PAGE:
Friday, March 4, 2011

2011: The Year of the Bean.

Farmer Joe waters his crops.
Joe "helps" water the garden.

Spring is on its way! Now that Joe is a little older and enjoys being outdoors and "helping" (read: not helping) us work, I am really excited to put a little more effort into our garden this year. So here's where we are at so far.
  1. I ordered some heirloom vegetable and flower seeds from Seed Savers Exchange. I generally buy my seeds locally, but that website is fun!
  2. In particular, I ordered a couple different kinds of shelling beans, which is my big vegetable-growing project for this year.  Rebecca introduced me to the wonders of fresh (as opposed to dried) shelling beans from the farmers' market a few years ago, and they are scrumptious. So I've decided: If 2010 was the Year of the Pickle, 2011 will be the Year of the Bean.
  3. It is a little difficult to source seeds for  shelling beans as apparently most people want to grow green beans. Seed Savers has a great selection of shelling beans, including several varieties that can be eaten as green beans OR left in the pod for shelling beans ("dual purpose" beans). I randomly selected four kinds: two bush, two pole; two "dual-purpose," one shelling, one green. I used the same method for picking them as I do for many things: The names appealed to me. Hence, we are growing "calypso," "lazy housewife" (hahahaha), "painted pony," and "rattlesnake snap."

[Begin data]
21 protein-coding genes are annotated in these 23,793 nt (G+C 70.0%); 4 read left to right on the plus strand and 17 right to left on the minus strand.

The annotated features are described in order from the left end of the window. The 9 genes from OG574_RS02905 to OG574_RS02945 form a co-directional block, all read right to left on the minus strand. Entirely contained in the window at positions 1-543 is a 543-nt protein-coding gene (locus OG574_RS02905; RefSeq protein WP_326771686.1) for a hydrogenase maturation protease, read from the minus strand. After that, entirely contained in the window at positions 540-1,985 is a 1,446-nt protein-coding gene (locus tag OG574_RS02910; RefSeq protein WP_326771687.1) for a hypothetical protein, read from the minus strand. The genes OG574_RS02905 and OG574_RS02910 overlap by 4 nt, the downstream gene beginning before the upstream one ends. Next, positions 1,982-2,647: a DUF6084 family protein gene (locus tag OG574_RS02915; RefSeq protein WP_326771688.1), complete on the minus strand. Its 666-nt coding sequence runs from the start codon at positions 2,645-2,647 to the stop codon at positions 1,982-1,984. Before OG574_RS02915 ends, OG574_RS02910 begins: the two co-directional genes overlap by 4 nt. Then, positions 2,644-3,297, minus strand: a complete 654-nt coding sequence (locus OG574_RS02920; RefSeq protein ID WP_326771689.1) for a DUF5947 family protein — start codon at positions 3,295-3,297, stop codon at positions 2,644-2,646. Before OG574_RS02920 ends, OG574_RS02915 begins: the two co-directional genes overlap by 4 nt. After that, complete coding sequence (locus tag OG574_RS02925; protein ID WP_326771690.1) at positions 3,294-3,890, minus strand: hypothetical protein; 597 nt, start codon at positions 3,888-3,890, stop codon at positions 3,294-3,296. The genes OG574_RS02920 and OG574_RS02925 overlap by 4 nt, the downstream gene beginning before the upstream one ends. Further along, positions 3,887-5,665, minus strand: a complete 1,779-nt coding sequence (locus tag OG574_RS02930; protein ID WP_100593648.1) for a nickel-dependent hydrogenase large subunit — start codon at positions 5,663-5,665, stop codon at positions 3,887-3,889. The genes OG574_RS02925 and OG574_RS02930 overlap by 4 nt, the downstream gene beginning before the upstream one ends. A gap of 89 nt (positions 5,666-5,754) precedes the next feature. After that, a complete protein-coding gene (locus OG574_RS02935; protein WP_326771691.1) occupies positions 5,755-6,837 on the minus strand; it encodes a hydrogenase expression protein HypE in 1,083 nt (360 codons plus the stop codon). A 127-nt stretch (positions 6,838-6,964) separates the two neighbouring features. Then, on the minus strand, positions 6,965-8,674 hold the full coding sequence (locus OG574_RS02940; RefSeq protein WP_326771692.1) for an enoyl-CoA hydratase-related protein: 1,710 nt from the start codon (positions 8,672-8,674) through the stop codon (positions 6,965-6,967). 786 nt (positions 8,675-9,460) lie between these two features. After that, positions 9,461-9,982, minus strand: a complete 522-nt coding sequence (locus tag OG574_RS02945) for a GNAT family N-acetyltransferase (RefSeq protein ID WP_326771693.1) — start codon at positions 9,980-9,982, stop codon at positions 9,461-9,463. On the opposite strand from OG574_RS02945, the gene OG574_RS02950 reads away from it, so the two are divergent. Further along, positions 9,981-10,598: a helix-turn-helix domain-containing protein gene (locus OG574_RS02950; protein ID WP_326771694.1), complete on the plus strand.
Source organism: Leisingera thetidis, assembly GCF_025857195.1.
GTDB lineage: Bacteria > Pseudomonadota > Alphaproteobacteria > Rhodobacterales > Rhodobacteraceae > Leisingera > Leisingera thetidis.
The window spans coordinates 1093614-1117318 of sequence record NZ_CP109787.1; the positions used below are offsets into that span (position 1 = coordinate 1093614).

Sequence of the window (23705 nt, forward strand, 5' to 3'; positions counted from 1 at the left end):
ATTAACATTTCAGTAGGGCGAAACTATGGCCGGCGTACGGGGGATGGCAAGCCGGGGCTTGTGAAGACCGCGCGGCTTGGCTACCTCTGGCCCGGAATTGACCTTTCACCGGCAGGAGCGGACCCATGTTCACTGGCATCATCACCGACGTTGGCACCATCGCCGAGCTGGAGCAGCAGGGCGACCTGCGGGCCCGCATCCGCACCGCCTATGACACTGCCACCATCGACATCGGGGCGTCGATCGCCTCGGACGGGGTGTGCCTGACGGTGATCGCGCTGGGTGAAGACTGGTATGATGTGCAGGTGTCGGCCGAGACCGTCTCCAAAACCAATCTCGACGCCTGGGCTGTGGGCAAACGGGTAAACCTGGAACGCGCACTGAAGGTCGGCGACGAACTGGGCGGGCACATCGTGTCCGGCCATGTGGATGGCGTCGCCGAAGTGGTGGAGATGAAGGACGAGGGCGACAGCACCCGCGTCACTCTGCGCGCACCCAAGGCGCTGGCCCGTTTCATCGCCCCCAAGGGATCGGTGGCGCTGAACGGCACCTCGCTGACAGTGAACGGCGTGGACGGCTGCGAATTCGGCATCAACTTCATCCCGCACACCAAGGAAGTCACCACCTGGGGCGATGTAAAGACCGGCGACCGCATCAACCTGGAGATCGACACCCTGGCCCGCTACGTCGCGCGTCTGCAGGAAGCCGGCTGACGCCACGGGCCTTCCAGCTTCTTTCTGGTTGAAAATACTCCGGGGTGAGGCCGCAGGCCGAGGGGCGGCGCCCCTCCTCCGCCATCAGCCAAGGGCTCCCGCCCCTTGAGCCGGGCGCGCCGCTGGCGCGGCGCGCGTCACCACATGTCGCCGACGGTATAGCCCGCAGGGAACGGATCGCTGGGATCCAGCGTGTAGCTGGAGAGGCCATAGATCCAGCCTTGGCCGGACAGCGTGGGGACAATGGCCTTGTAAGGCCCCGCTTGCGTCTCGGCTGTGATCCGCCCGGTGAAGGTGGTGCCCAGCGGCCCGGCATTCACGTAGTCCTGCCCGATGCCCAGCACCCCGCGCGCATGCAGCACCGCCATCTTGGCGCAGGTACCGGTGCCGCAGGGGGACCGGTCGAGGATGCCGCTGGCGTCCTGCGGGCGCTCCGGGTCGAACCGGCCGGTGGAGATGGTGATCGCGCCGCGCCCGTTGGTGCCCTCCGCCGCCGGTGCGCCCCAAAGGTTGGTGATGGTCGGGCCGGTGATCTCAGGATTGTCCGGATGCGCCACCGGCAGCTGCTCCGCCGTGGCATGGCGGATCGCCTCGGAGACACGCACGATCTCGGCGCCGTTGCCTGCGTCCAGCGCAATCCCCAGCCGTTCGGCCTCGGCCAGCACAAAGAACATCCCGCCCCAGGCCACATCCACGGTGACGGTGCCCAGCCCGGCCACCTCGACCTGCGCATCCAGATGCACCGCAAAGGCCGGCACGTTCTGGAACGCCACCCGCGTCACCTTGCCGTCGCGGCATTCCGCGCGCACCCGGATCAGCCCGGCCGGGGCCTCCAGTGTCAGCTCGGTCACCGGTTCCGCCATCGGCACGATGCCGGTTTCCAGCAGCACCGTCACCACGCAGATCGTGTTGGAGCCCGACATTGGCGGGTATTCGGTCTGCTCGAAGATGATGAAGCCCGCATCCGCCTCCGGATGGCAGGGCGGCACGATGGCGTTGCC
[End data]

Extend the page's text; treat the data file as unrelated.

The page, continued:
4. I plan to grow some beans in the front yard, along with the tomatoes. Whatever reservations I once had about growing veggies in the front yard have vanished. I might grow other food in the front yard too. No CC&Rs to worry about when you live in an old, run-down Oakland neighborhood. Rather, I can only aspire to grow as many vegetables in my front yard as some of my neighbors do. And we get so much amazing sun out front. 
  5. I need to find some bamboo and make cool-looking tee-pees for my beans. I bet Joe would like that.